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The floods of the past week and the ensuing rehabilitation efforts in and around Metro Manila will force to the surface questions about what it will take to fix, protect, and enhance the National Capital Region for good.
It got us thinking: Was former president Ferdinand Marcos correct in creating a governorship for the entire Metro Manila?
The first governor of the metropolis was his wife, Imelda Marcos. We think we know where she stands on the matter.
The last person to act as OIC governor of Metro Manila was Joey Lina. We put the question to him just as flood waters were receding all over the metropolis, and he said:
“Yes, we need a Metro Manila governor; and he/she should be elected.
“The 1987 Constitution allowed the creation of a Metropolitan Political Subdivision precisely to accommodate and justify the existence of the Metro Manila Commission (which the nascent post-EDSA regime inherited from the Marcos era). From the MMC, the Constitution provided for an interim Metro Manila Authority with a chairman appointed by the Office of the President.”
Lina had evidently been giving the question a lot of thought all these years. He continued:
“The MPS envisioned by the 1987 Charter provides for a sui generis (class unto its own) local government, precisely to make metropolitan governance more effective. The cities and towns of Metro Manilla are so connected with each other, it’s impractical and useless to have individual LGUs performing functions that are better suited to higher bodies.
“The law creating MMDA identified six basic services that could be best centralized under such a higher body, like flood control, solid waste management, public safety and overall urban planning. But since the Supreme Court interpreted the law (creating MMDA) to mean it’s just a coordinating body - not an implementing body, even though the law is peppered with the word ‘shall implement’ - we have this awkward situation where the MMDA chief tries to assert his powers and some LGUs don’t want to follow him, as with the single-ticketing or color coding. That he is not elected makes it even harder to him to obtain compliance.”
Having a Metro Manila governor is not as simple as it would sound, in other words, even to someone espousing it.
We asked other officials, policymakers, and stakeholders. We looped in some academics and urban development experts as well. Here are their takes on the question.
Was Marcos correct? Do we need a governor for Metro Manila?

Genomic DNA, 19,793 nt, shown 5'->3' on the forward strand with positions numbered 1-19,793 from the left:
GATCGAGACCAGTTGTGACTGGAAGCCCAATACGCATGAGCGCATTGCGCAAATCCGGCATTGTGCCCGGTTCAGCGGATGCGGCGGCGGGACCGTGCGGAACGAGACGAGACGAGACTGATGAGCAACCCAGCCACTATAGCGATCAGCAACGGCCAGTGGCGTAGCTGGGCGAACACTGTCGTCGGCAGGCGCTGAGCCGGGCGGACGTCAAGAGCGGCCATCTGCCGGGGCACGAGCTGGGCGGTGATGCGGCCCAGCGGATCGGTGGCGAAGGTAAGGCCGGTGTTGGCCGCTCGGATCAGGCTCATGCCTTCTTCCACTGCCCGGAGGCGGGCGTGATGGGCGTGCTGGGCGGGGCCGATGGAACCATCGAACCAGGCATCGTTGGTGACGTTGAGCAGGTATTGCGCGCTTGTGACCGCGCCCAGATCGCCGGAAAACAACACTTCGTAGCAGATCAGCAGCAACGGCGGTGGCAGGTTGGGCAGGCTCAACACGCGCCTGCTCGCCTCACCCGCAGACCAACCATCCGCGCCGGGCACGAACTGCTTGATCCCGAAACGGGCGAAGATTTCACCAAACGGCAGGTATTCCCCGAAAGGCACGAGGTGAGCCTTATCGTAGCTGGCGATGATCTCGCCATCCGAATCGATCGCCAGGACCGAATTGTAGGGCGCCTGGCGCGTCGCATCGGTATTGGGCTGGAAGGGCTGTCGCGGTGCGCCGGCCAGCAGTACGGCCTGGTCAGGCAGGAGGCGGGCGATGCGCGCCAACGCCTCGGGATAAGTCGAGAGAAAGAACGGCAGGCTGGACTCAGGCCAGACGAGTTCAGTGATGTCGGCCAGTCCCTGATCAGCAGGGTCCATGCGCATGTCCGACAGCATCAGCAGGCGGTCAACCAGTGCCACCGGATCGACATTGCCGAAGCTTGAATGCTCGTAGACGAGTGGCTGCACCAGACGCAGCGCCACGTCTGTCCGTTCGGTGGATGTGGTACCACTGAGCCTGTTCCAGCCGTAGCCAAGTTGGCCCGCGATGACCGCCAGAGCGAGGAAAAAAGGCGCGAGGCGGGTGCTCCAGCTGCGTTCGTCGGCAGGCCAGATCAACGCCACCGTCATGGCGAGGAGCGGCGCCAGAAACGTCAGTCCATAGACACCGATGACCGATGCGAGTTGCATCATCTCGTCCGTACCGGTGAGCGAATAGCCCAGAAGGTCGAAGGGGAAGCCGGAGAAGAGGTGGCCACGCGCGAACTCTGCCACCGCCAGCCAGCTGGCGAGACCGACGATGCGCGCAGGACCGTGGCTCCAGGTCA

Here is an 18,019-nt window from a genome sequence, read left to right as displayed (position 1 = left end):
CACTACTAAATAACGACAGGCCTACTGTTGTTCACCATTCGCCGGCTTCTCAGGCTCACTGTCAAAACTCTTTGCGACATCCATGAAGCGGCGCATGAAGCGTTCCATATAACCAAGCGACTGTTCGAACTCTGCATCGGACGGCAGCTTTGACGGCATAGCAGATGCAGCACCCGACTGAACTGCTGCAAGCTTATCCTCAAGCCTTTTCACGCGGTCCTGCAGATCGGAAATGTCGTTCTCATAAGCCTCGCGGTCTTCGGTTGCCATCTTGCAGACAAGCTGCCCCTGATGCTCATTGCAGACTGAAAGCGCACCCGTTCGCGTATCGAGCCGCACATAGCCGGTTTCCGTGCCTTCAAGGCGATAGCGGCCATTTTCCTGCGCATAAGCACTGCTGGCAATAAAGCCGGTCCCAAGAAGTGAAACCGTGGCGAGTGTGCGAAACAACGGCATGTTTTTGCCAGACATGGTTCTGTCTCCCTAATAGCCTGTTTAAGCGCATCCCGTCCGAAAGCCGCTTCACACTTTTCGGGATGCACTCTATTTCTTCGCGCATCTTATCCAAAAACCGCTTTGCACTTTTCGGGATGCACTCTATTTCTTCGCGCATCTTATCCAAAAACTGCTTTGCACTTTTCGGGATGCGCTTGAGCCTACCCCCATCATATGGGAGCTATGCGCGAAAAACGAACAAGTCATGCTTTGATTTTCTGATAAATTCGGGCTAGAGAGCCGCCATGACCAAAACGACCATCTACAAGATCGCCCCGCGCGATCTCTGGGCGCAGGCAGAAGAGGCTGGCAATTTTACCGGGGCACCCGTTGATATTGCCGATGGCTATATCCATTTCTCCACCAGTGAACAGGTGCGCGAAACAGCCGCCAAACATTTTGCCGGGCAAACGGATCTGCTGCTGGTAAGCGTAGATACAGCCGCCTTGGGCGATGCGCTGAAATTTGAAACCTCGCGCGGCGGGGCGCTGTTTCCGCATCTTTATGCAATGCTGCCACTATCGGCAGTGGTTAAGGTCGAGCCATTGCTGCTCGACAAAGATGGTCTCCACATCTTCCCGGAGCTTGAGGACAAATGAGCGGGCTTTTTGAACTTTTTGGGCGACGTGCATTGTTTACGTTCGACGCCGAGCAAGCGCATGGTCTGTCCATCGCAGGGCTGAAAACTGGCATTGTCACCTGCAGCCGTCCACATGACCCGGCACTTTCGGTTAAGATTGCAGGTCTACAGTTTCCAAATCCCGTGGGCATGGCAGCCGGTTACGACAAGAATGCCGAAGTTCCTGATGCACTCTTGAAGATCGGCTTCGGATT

Felino Palafox Jr., Palafox Associates. Architect, Urban Planner:
What Manila needs is not a governor but technically competent managers. I've worked in 37 countries, their cities are all managed by appropriately trained managers. The most successful governors are well-educated - Lee Kuan Yew was a Cambridge graduate. In China, cities are managed by engineers and scientists. Comparatively, the Philippines is managed by political appointees.
Tony La Viña, Dean, Ateneo School of Government:
For purposes of effective land use planning and better delivery of basic services, a Metro Manila Governor is needed. The person must have real executive powers and not just coordinative ones. Delineation of functions and authority between him/her and LGU officials can be easily done by applying the principle of subsidiarity, that is who has the better competence to address an issue with the benefit of doubt going to the LGU.
Rep. Miro Quimbo, Marikina:
No. The dynamics of Metro Manila will not allow it because we have strong mayors. What we need is an urban planner and a flood czar.
Vice President Jejomar Binay, former mayor of Makati City:
The Supreme Court has ruled that the MMDA is only a coordinating body for local government units in Metro Manila. It does not have the power to legislate and cannot exercise police powers. If we want a stronger MMDA, Congress should consider giving it broader powers. This would, however, also require revisiting provisions of the Local Government Code on local autonomy.
Rep. Amado Bagatsing, Manila:
We already have the MMDA. The recent disaster should make all mayors and the citizenry cooperate to address the problem, even Congress will help.
Karmi Palafox, Palafox Associates. Environmental and Urban Planner:
I think we need a leader for Metro Manila but it cannot be an elected official. We can review the powers and functions of the MMDA and its chairman. No need to create a new office.